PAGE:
When imagining a guitar genius, one might envision clichés of an eccentric
artist, probably with unkempt hair, a tormented stare, and a whiff of madness. The
genius leaves behind a list of broken relationships coldly sacrificed in obsessive pursuit of
art. But sometimes that mold is broken.
Sometimes the genius is surprisingly
humble, generous, and caring. Sometimes
a legacy is sustained not only by recordings
and musical breakthroughs, but also by lives
touched and changed. Such is the case with
Jimmy Wyble, an incredibly talented guitar
player and teacher who created a family tree
of musicians built on sincerity and patience.
He played country, Western swing, jazz,
and classical music, yet it’s tough to find
anyone who doesn’t mention Wyble’s personality first when discussing his proficiency
on the guitar.
James Otis Wyble (January 25, 1922-–
January 16, 2010) was born in Port Arthur,
Texas, to Cajun parents who hailed from Port
Barre, Louisiana. He began playing guitar at
12 and received lessons from a machinist at
the oil refinery where his father worked. The
teacher taught Wyble to read music, along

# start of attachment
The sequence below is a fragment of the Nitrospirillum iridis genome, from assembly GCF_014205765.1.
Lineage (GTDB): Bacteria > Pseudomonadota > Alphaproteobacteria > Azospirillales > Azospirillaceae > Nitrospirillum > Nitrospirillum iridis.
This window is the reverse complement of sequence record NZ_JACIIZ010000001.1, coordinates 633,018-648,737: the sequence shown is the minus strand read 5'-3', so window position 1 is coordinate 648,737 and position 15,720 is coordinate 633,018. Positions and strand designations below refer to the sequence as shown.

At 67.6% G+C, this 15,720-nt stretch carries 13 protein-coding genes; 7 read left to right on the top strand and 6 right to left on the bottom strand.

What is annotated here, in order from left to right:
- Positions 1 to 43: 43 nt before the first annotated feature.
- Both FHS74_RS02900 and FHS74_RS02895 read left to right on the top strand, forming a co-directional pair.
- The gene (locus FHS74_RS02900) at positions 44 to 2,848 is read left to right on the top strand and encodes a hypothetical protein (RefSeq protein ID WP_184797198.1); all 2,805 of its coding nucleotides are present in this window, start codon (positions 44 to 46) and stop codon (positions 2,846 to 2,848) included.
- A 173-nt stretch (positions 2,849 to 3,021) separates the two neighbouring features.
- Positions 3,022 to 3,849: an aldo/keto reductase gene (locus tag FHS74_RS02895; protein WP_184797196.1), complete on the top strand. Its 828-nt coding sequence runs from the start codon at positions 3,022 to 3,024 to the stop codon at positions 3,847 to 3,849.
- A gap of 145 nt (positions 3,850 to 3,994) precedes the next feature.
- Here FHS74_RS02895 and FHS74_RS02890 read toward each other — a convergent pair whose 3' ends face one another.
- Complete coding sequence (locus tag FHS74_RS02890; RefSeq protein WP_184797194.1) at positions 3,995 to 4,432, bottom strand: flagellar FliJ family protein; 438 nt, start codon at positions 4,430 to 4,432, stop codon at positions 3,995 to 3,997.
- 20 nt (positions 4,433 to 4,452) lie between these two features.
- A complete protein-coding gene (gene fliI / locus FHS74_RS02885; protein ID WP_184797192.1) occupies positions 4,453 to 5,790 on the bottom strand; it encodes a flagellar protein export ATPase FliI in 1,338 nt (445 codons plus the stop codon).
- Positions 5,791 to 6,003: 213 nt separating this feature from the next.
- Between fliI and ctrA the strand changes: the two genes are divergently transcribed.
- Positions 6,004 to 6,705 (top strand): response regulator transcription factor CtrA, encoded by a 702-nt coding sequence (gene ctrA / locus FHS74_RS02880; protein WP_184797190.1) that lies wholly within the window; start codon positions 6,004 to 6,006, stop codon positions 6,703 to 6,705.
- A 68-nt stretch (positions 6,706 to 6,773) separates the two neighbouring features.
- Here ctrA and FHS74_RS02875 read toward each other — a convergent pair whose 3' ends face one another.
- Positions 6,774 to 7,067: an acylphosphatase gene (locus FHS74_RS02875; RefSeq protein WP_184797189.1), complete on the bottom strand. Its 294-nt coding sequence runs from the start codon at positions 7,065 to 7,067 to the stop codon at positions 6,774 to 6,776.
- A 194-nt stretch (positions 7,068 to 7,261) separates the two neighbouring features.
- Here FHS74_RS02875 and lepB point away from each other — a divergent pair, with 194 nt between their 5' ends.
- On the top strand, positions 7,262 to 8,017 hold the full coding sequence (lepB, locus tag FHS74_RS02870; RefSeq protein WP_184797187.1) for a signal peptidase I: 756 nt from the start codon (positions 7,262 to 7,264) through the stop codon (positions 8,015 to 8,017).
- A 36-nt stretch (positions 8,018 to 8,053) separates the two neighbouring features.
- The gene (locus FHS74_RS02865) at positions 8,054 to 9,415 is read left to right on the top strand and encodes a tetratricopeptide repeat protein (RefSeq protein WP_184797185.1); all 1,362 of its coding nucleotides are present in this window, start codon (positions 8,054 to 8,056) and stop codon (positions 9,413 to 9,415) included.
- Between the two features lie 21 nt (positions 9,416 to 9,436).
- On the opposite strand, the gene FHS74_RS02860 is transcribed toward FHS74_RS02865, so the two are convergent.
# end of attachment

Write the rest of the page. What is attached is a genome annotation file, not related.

with a few rudimentary chords. By his mid-teens, the young guitar player was performing
with his teacher at parties and small dances.
Wyble’s early influences included bands that
passed through Port Arthur and Houston,
along with the work of jazz guitarists Eddie
Lang and Carl Kress, among others. The
mixture of Texas country and Western music
with Cajun influences provided the base, a
sort of roux, if you will, to which later jazz
inspirations would be added.
Student and close personal friend, Larry
Koonse, has amassed an extensive discography and touring record, as well as being a
faculty member at the California Institute
of Arts since 1990. He says it’s possible
within just a couple of notes to recognize
Wyble’s work. It’s not so much the attack,
the phrasing, or the tone that is easily identifiable. Instead, it’s the combination of
geographical and genre influences.
“He had an identity and sound that was
completely his own,” Koonse says. “It’s the
James Otis Wyble
Born: January 25, 1922
Best Known For: His contributions
to Western swing and jazz, most notably
his etudes and explorations of contrapuntal concepts and technique. Wyble was
also highly regarded as an instructor.